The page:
On March 8, the clouds finally lifted, so Dethlefsen and his team took to the skies… only to turn back again because it started to rain cats and dogs. They comforted themselves by making secondary strikes, instead, including a few sorties in Laos to take out North Vietnamese and Viet Cong supply routes.
The skies finally cleared on March 10 and a strike force of 72 fighter-bombers made up of Republic F-105 Thunderchiefs, and McDonnell Douglas F-4 Phantom IIs took off from different airbases.
Flying ahead of them were four other F-105s. The number three plane was piloted by Dethlefsen, who served with the 354th Tactical Fighter Squadron, 355th Tactical Fighter Wing.
The four were on a fire-suppression mission to take out the enemy’s anti-aircraft defenses. They were to serve as a protective screen so that the 72 other planes could level the steel mill and supporting facilities with as little resistance as possible.
The lead plane was manned by flight leaders Major David Everson and Captain Jose Luna, they flew well ahead of the main bombing force. As they approached the mill complex, their plane was shot down by 85mm AAA fire. Everson and Luna survived but were taken prisoner. Their wingman (the plane that flies behind and to one side) was also badly hit, but it didn’t crash. It managed to return to base.
That left Dethlefsen and his wing man piloted by Major Kenneth Holmes Bell. Dethlefsen took charge. He ordered a second strike during which he took several hits from the anti-aircraft guns below. He veered off… straight into an incoming Russian Mikoyan-Gurevich MiG-21, a supersonic jet fighter plane. At such close range, the enemy pilot quickly hit both him and his wingman Bell.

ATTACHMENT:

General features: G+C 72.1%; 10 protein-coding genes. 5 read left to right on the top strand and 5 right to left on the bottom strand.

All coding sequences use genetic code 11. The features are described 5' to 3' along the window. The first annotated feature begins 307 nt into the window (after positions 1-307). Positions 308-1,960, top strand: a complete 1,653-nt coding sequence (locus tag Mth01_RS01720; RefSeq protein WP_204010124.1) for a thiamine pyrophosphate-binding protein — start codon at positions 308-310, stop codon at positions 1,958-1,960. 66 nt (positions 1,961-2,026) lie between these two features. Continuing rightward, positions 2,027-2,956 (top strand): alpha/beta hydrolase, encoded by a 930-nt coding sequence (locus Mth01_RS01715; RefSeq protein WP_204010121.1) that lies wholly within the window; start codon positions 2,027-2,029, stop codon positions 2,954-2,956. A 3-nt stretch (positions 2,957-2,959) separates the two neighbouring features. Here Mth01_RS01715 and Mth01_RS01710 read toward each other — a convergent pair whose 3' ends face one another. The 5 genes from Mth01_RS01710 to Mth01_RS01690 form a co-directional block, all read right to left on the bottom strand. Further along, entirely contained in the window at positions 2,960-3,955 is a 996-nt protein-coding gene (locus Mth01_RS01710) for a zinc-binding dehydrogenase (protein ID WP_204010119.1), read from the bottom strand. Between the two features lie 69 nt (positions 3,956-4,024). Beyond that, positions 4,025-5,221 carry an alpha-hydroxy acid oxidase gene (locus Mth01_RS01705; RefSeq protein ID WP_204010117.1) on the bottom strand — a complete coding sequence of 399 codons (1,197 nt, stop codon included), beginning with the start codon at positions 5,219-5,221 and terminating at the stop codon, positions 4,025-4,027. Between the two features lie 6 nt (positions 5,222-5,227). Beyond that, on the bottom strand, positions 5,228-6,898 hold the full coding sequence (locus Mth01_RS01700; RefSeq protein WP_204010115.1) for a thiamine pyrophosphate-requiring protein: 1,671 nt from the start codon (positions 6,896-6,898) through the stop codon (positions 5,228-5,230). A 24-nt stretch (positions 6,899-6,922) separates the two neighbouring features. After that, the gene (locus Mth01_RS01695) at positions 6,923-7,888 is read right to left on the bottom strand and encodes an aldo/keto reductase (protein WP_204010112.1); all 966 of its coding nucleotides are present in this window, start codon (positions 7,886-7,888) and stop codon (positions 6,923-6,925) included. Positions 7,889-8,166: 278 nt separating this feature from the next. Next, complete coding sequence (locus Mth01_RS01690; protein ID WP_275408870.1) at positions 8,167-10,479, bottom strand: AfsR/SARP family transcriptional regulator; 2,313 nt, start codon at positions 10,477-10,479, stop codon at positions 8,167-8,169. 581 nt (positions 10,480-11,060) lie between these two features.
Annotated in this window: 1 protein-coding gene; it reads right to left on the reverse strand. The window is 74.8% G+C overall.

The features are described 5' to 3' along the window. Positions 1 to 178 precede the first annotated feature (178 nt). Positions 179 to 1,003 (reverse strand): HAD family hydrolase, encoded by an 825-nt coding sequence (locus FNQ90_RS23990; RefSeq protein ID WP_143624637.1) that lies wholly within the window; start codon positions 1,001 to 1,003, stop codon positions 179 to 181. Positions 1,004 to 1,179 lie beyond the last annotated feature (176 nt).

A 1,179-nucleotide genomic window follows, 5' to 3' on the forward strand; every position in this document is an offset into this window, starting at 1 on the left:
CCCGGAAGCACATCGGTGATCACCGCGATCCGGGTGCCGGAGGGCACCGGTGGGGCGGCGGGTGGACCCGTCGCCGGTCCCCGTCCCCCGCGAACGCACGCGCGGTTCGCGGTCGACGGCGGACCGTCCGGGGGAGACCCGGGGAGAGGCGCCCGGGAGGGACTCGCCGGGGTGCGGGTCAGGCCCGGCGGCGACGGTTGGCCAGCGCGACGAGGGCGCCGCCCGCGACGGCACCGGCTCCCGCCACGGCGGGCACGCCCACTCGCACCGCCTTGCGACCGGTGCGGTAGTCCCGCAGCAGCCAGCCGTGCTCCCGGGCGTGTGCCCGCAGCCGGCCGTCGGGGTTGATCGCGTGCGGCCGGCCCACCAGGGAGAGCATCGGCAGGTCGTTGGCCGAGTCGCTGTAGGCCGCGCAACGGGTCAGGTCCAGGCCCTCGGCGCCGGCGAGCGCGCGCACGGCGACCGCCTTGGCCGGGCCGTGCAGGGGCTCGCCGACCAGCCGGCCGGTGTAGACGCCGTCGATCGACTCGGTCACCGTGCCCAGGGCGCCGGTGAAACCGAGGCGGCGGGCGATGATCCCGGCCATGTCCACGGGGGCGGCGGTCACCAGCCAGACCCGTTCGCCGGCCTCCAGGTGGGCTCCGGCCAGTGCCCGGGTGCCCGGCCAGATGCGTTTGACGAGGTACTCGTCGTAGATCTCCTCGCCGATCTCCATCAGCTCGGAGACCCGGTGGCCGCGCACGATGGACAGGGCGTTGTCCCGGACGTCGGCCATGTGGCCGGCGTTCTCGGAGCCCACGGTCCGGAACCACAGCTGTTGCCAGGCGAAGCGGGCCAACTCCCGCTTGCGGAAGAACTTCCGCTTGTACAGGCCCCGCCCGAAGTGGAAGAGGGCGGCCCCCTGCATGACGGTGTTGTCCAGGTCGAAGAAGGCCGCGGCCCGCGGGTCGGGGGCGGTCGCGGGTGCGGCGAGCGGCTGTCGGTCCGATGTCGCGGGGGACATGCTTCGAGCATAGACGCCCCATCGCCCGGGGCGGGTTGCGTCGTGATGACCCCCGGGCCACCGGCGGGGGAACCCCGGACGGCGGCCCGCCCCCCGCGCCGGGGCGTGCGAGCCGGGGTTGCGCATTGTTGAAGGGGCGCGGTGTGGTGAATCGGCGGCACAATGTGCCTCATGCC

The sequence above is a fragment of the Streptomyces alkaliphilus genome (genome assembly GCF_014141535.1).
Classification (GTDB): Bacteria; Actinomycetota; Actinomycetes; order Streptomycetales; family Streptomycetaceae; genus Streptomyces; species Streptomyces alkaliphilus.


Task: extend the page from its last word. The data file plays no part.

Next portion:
Rather than retreat, the two Americans managed to take out several anti-aircraft guns on the ground before veering off… only to find themselves up against a second MiG. More hits followed from the air and the ground.
Assessing the damage, Dethlefsen decided he could still go a few more rounds. Bell thought so too, so he went after the first MiG as it swooped back for a second shootout. The second MiG was still maneuvering out of its first strike, giving Dethlefsen the chance he needed to dive lower.
The Americans didn’t have much time. Their planes had taken severe damage. Dethlefsen had to take out as many SAMS as he could through repeatedly flying through the smoke and incoming anti-aircraft fire before the bombers arrived.
Diving kamikaze-like, he fired his 20 mm cannons, taking out two missile sites. Despite his plane taking even more, damage, Bell managed to dive down and take out another site.
There was no fourth pass. Their planes were too heavily damaged for any more heroics, so they flew back to Takhli. Before they reached it, the 72 bombers began their bombing runs on the steel mill complex and surrounding city.
Operation Rolling Thunder finally ended on 2 November 1968, leaving an estimated 180,000 North Vietnamese civilians dead. As for Thái Nguyên, it only opened a steel mill on 29 August 2013.
For his heroic actions, Dethlefsen was awarded the Medal of Honor by President Lyndon B. Johnson on February 1, 1968. He became the third of 12 airmen so honored during the Vietnam War.
Dethlefsen died at age 53 of natural causes on December 14, 1987, and was subsequently buried in Section 65 of Arlington National Cemetery.